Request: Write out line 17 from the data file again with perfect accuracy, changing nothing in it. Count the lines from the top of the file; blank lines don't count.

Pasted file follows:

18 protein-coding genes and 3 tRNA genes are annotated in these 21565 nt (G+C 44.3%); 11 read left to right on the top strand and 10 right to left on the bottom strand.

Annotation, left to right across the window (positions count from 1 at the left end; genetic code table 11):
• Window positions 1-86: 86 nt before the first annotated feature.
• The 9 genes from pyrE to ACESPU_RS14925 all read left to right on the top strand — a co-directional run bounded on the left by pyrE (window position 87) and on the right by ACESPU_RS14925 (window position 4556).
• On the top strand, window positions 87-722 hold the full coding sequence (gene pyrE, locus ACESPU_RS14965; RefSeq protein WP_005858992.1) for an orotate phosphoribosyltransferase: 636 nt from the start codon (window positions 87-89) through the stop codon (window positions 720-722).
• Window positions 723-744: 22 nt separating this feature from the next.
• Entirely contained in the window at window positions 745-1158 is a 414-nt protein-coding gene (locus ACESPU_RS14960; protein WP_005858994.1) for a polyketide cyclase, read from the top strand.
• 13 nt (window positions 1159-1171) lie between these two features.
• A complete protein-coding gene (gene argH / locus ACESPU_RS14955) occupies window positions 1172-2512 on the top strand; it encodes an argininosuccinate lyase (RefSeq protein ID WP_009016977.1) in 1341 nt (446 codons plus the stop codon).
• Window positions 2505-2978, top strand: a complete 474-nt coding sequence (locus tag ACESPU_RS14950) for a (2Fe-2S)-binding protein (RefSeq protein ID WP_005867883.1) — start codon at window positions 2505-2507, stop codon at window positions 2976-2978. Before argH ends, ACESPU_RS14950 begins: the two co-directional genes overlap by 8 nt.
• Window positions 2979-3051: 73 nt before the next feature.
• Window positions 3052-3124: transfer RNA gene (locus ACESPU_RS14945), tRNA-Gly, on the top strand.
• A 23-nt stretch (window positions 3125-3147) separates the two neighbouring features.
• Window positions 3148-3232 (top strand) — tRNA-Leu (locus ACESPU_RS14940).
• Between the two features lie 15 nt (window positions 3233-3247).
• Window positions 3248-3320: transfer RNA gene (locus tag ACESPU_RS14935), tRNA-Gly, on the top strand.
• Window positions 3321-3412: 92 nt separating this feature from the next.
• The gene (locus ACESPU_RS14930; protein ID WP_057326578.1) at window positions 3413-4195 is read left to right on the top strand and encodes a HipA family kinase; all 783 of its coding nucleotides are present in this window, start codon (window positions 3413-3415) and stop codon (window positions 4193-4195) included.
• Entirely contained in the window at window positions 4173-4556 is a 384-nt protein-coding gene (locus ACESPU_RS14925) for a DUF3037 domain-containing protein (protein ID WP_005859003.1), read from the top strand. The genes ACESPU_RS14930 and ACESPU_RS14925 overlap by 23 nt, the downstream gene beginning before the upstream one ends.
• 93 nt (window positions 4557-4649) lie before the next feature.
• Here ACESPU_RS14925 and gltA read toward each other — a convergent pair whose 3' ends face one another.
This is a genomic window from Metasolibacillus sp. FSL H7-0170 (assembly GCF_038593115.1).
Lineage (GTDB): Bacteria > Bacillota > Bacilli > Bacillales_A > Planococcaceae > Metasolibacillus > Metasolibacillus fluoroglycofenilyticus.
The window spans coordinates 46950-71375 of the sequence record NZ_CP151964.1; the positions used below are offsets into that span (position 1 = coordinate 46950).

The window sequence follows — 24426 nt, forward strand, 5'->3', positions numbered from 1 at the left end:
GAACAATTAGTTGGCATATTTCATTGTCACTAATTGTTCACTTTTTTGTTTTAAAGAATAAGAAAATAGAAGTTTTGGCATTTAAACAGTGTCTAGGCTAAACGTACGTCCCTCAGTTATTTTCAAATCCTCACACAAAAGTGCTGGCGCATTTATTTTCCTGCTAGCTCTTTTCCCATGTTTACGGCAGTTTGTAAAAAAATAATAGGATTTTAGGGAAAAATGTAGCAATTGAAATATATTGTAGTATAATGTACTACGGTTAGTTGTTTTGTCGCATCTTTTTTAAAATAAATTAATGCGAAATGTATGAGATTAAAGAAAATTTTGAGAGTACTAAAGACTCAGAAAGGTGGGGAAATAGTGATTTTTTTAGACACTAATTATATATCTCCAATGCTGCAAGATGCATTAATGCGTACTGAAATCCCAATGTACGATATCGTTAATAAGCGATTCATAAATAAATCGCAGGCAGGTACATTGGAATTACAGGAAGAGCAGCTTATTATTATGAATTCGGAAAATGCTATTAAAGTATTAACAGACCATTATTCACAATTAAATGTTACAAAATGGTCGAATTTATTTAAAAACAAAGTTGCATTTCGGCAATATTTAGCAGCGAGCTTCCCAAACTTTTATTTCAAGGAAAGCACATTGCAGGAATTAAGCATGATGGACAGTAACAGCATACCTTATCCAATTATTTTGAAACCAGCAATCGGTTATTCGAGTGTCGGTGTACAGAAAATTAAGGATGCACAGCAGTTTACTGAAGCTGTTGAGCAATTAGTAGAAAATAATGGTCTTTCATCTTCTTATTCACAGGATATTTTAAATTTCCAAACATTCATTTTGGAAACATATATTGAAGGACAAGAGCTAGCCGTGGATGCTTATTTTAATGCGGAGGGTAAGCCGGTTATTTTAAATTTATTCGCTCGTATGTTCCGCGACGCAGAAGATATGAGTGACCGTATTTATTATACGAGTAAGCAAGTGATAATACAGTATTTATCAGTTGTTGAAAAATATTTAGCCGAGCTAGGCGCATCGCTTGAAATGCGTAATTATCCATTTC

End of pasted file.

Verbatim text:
• Window positions 3321-3412: 92 nt separating this feature from the next.